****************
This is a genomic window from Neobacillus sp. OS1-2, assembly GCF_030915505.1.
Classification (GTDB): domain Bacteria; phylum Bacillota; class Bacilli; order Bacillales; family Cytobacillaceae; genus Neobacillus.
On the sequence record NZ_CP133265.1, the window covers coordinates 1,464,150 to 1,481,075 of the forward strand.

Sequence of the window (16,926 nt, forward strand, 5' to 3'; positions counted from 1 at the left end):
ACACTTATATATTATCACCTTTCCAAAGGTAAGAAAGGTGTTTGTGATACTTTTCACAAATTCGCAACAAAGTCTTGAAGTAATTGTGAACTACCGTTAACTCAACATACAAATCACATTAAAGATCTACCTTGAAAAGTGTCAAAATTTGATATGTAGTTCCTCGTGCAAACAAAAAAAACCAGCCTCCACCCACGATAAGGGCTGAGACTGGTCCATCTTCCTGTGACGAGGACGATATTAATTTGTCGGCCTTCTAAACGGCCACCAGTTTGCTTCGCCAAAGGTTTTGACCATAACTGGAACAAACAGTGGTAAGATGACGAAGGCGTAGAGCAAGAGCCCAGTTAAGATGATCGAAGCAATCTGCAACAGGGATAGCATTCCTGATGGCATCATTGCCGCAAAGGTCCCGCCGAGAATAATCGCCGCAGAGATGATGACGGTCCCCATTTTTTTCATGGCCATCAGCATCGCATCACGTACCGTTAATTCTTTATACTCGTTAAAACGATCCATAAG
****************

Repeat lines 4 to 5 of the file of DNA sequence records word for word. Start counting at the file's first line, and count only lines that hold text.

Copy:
Sequence of the window (16,926 nt, forward strand, 5' to 3'; positions counted from 1 at the left end):
ACACTTATATATTATCACCTTTCCAAAGGTAAGAAAGGTGTTTGTGATACTTTTCACAAATTCGCAACAAAGTCTTGAAGTAATTGTGAACTACCGTTAACTCAACATACAAATCACATTAAAGATCTACCTTGAAAAGTGTCAAAATTTGATATGTAGTTCCTCGTGCAAACAAAAAAAACCAGCCTCCACCCACGATAAGGGCTGAGACTGGTCCATCTTCCTGTGACGAGGACGATATTAATTTGTCGGCCTTCTAAACGGCCACCAGTTTGCTTCGCCAAAGGTTTTGACCATAACTGGAACAAACAGTGGTAAGATGACGAAGGCGTAGAGCAAGAGCCCAGTTAAGATGATCGAAGCAATCTGCAACAGGGATAGCATTCCTGATGGCATCATTGCCGCAAAGGTCCCGCCGAGAATAATCGCCGCAGAGATGATGACGGTCCCCATTTTTTTCATGGCCATCAGCATCGCATCACGTACCGTTAATTCTTTATACTCGTTAAAACGATCCATAAG